Wrote and recorded this for NPR a while ago for a canceled series called Wish You Were Here, about places writers remembered. They never published that audio, but an FB message on Juan Les Pins from great friends of mine gave the memory back to me. It was written for radio.
“Antibuh! Antibuh!,” the train conductor sang approaching Antibes, in the south of France, between Alpine foothills and the Mediterranean: a Greco-Roman port with medieval ramparts and silver glints of a storied sea—the sea of Odysseus, Picasso, Zorba the Greek. It was The Joy of Life. It was Tender is the Night. Graham Greene’s haven. Kazantzakis’s chosen exile. A winter refuge where I imagined Fitzgerald working on a problematic manuscript, maybe Trimalchio, later called Gatsby.
We were unpublished novelists writing our second books. In 1996, the franc was weak and we were bold. Rents were cheap. We paid, sight unseen, for a summer hovel near Placette Kazantzakis, thinking the name was a sign.
We had blundered into bliss. The patchwork of Provencal facades stuck out in unplanned streets with crooked lanes, like a child’s pastel mosaic, or a Matisse. Bougainvillea enflamed the air and hid the writer’s plaque: Zorba had been here. We saw sailboats from our window, cutouts in a livid blue. The sea breath of mussels mingled with the malingering scent of lavender from the Alpilles.
Daily we saw the sea.
The Mediterranean throws sunlight back up in centrifugal shards that boomerang into its azure. This brilliant economy of light spreads a glut of haze across the water: material, luxuriant, blinding. And the beach—orgastic overload of naked breasts with careful tans, bronzed grandmothers, babies glittering in the sun—gleams as if in gold.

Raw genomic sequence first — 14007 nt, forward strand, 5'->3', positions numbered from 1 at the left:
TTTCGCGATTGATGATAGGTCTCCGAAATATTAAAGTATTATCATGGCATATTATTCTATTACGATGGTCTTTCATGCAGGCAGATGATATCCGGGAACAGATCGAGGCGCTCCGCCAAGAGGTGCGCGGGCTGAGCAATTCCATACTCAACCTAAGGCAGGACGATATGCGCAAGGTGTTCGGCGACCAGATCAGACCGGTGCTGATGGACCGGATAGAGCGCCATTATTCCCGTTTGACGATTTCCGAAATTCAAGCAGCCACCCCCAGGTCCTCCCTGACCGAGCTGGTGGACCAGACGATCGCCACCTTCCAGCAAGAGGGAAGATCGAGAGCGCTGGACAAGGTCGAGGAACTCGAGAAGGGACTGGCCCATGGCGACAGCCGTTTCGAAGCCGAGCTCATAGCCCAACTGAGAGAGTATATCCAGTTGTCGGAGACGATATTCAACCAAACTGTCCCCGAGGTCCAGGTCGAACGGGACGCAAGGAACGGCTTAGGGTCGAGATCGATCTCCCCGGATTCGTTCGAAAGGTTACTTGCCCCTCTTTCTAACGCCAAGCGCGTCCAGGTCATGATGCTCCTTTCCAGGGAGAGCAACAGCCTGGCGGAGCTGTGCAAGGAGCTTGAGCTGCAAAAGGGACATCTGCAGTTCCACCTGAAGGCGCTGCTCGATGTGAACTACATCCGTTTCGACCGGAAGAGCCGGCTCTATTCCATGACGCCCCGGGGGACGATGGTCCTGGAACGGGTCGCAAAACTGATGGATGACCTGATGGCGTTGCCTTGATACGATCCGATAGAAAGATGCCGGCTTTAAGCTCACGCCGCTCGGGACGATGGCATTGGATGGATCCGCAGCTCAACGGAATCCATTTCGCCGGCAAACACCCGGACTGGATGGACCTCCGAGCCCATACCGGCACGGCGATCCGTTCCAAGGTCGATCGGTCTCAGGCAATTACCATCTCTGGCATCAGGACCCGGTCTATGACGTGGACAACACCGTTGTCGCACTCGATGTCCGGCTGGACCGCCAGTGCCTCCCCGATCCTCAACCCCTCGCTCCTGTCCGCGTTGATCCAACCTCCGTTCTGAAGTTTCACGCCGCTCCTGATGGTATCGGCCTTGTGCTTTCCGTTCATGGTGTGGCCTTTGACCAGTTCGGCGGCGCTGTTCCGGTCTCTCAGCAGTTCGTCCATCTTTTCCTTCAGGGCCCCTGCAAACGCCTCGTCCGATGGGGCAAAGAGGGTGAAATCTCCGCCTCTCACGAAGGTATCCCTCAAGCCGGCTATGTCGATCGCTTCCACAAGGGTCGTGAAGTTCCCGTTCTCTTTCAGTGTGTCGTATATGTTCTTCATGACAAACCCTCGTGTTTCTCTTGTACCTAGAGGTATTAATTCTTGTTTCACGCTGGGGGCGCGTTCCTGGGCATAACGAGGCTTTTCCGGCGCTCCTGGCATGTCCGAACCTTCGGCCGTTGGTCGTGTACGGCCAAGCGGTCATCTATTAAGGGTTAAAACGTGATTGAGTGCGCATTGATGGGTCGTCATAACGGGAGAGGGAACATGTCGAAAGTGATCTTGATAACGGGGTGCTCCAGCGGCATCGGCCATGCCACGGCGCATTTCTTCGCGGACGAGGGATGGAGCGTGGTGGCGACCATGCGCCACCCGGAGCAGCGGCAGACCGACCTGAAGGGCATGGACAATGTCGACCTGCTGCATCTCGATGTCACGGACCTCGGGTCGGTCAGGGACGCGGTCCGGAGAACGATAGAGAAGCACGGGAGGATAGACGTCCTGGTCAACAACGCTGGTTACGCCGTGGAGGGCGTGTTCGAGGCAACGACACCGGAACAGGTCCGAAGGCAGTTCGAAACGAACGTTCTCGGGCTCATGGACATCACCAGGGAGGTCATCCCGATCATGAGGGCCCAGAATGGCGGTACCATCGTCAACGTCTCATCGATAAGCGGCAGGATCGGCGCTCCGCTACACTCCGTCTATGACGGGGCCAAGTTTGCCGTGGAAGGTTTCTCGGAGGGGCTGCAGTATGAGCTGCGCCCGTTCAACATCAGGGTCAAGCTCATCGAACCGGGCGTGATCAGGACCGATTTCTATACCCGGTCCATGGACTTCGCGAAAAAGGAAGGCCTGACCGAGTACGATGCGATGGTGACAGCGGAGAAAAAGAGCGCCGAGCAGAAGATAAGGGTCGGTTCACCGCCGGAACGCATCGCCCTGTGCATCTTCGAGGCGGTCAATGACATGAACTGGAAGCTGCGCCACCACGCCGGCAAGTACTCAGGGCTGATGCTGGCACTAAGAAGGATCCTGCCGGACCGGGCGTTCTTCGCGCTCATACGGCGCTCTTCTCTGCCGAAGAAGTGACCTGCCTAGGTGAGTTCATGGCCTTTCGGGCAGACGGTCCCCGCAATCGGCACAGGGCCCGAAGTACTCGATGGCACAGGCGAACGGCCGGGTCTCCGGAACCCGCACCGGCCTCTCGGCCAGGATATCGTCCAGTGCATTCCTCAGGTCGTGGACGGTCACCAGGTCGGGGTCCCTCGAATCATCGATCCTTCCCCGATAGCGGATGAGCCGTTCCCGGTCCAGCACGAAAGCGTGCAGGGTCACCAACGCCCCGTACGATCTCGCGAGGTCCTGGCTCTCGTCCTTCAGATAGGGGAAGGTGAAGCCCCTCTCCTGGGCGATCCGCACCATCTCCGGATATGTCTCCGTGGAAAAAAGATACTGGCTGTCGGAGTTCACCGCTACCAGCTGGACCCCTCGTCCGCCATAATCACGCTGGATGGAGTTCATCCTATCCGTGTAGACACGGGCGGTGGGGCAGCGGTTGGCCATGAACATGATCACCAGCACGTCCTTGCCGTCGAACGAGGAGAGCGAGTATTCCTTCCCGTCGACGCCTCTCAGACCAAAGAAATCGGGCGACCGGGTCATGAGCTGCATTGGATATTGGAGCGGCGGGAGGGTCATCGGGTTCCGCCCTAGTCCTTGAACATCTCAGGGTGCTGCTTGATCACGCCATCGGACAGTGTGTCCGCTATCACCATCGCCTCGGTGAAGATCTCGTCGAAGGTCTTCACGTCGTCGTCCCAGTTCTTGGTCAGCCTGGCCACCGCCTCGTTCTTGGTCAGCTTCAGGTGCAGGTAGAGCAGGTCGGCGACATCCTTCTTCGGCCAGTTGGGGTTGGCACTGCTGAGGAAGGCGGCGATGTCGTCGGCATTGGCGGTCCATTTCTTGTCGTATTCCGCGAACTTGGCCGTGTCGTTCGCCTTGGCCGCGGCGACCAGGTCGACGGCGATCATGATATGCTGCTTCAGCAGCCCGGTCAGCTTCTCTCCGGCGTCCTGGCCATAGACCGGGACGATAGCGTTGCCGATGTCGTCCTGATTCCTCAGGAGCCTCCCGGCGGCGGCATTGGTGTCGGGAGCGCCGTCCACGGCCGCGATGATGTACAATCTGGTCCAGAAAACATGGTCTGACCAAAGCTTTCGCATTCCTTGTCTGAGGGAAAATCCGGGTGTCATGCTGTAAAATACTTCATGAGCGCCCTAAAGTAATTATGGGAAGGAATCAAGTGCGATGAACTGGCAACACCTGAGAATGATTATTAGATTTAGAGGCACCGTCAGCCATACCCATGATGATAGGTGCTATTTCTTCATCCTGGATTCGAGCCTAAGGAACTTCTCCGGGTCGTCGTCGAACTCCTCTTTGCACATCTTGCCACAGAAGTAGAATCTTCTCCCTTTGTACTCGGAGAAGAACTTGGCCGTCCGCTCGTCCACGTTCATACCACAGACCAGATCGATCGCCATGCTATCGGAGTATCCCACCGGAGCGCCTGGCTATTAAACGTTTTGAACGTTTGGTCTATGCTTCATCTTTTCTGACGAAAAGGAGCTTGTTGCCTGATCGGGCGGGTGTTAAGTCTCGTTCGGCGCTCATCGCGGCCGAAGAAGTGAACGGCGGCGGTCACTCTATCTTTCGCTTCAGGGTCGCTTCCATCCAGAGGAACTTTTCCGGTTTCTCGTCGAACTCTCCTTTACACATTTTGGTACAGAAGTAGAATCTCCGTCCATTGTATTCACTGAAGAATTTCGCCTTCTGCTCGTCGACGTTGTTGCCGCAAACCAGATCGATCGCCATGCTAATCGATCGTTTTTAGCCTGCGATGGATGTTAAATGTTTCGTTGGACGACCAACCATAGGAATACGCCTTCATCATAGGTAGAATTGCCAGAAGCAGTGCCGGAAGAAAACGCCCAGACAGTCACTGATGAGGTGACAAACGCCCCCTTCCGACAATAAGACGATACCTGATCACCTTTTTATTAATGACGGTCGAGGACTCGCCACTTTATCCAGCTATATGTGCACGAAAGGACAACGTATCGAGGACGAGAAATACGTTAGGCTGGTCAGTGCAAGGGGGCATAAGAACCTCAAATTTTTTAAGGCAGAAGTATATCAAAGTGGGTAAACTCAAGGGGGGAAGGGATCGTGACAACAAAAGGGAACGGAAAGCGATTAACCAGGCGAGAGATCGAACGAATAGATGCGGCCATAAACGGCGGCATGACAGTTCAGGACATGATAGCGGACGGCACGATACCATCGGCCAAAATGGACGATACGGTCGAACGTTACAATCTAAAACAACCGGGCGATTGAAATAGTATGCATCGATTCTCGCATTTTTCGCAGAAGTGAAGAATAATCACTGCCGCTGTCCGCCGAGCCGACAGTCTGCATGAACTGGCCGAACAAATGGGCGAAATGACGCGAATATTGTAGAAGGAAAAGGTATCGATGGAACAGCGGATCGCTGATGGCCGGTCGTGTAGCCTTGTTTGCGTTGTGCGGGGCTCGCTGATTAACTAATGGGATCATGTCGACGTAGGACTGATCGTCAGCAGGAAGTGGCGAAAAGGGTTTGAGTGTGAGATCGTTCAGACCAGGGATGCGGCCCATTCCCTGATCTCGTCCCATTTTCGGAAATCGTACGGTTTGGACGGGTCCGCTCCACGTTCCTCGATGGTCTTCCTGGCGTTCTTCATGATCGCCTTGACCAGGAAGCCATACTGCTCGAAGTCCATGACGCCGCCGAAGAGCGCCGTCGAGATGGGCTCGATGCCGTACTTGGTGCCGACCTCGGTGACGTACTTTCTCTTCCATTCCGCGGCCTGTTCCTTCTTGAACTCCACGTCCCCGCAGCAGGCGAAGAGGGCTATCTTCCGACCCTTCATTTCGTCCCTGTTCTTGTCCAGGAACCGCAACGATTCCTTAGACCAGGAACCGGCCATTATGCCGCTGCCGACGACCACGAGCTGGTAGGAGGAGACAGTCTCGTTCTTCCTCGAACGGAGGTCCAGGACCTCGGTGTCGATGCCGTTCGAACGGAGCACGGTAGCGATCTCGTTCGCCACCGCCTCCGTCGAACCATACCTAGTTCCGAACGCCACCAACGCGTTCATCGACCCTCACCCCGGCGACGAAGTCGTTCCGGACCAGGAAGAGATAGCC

Sounds of travelers—Swedes, Spaniards, Swiss—kept us awake in an endless loop of sensuous alertness. Cicadas’ songs, lovers’ fights in unknown languages, vagrant wafts of moules frites, whistling waiters walking home among Monet’s leaning pines at four a.m. Our senses never deserted us.
We’d wake up to buy croissants from the boulangerie girl who looked vaguely familiar. Later, I understood why—she looked different with clothes on. We’d become communards, joined by neighborly nakedness, lying spread-eagled like cultists embracing a voluptuous mortality, baking our bodies as if death had already been conquered—we were in paradise.
Going home on warm cobbles wet with beach footprints, we’d revisit sellers of Proustian magic lanterns and Victorian silhouettes, jugglers by the toyshop, old men throwing balls in the sand—ancient arts in living guises. Everywhere on the Riviera the old men played boules, an infinite regression that made you believe the game went on forever.
Our daughter acquired a habit: she’d end with gelato, clutching her merry-go-round ticket, a neon-colored heart. As Baudelaire described it: Luxury, calm and pleasure. She’d spin slowly around on that carousel—a snapshot of eternal joy.
Years later, I bought a poster of Picasso’s painting of Antibes—The Joy of Life. A naked girl dancing with piping fauns and happy goats in blue and yellow Antibes. After the war, Picasso had found a site of immortal pleasure in defiance of disaster. Antibes! Antibes! In my novel begun those summers, I slipped in slices of Antibes, as if by writing one could preserve it, the joy of life, forever, even though, of course, one would not.
that’s the Joy of Life, hanging on a wall…